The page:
Of course, I couldn’t sleep. The heat from a hot summer’s day was still oppressive but it was another reason keeping me awake. There were several fancy wrapped boxes around the Tree and I saw my name on some. I wanted to know what they contained. I kept peering through the window, afraid my brothers would sneak in and open their presents. I was almost asleep, with one arm on the window ledge, when I saw movement in the room. It had to be Santa Claus because it was a man carrying a large bag. He went straight to our stockings and started to fill them.


It was very dim in the lounge room, my mother had left two candles burning on a corner shelf, ‘So Santa can see what he is doing,’ she said. This allowed me to see my mother walk into the room. She did not seem at all surprised to see Santa but instead rushed over and started kissing him. Now fully awake and scared, I dropped down and pulled my blankets up over my head.


I can still remember waking next morning as the orange-gold rays of dawn entered my small bedroom through the outside window. It was a difficult night for me with dreams almost nightmarish. My poor brain was still trying to grasp one of the most disturbing events of my young life. I remember whispering to myself, I saw Mummy kissing Santa Claus underneath the mistletoe last night?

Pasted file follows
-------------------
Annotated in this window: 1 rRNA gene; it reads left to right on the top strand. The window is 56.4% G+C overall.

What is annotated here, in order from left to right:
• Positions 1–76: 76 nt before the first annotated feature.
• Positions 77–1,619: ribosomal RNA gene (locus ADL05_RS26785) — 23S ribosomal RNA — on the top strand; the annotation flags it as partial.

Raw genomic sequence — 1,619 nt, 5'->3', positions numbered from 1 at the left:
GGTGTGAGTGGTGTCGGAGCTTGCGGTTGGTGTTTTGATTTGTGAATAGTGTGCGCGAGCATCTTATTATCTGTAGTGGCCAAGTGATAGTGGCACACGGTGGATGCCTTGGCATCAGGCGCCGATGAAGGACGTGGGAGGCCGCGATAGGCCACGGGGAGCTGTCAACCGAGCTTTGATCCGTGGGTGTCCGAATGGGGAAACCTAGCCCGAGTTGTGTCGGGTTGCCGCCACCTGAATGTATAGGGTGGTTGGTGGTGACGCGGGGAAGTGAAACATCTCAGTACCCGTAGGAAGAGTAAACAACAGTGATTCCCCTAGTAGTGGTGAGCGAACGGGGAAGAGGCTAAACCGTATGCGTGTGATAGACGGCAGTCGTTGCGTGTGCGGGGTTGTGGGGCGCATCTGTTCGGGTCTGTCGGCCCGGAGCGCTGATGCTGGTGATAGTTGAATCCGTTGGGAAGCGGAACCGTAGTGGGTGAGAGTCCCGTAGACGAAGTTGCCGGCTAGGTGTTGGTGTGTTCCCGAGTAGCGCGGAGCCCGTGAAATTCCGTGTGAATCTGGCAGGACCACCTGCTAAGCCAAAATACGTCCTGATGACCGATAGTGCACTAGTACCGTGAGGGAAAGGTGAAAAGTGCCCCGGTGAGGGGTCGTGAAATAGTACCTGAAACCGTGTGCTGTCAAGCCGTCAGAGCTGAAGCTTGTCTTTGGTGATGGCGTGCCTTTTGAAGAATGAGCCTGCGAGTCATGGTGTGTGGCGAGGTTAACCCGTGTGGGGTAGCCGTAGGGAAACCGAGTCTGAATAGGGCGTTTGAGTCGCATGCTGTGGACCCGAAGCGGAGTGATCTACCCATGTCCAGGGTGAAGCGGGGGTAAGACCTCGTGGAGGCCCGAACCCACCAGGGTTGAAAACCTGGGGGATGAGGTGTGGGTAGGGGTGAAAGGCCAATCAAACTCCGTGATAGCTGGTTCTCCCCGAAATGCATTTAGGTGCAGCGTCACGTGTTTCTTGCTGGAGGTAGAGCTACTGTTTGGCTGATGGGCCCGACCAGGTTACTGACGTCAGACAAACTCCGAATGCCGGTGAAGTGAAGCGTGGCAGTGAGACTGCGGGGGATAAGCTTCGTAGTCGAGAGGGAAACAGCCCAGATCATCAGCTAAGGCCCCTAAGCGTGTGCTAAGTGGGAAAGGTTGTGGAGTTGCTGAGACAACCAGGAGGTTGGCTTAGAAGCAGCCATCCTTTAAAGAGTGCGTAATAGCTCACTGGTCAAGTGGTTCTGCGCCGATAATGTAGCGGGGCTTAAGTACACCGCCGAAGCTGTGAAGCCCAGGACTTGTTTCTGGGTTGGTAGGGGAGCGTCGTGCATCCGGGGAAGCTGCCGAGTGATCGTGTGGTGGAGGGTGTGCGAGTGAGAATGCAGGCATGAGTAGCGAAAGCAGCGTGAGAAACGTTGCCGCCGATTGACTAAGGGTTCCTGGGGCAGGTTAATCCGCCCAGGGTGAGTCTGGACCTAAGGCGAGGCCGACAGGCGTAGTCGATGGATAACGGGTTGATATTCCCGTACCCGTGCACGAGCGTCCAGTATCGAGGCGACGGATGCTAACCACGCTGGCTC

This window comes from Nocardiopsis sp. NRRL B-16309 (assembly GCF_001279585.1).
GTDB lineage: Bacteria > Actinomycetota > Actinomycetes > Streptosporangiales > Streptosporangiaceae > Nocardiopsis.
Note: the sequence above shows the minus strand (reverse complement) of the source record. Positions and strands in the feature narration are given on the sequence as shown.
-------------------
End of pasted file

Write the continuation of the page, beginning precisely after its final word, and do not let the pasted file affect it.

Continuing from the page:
Sonny Eagle


Birthday Horror

by Elizabeth Bishop


"It's your birthday tomorrow."


"I hate birthdays, Shelly, I told you that." His jaw tightened.


"Come on, Matt.  Let's do something special."


"No." Terrible memories overrode his thoughts.


"Matt, it's your birthday!"


"I'll call you later."


Matt hung up the phone without waiting for a reply. Memories of his mother screaming at him every birthday raced through his head. Telling him he should never have been born; how he ruined her life. He began to hate birthdays at an early age. He didn’t know what was worse, the words she spewed or the hatred in her eyes. He closed his eyes and could see the dreaded cake she'd half-heartedly make. It always tasted like saw-dust.


Hours drifted by until the pounding on the door shook him out of his thoughts.


"Shelly, what are you doing here?" Matt asked as he opened the door.


"I brought you a cake. Maybe at least we can celebrate your birthday this way."


Sighing deep, he looked at his girlfriend. "Let me get something to cut it."


Matt lifted the knife and turned it over and over in his hands.


I will bury Shelly tomorrow, on my birthday. She'd like that.  I know Mom did.


 Elizabeth Bishop 2006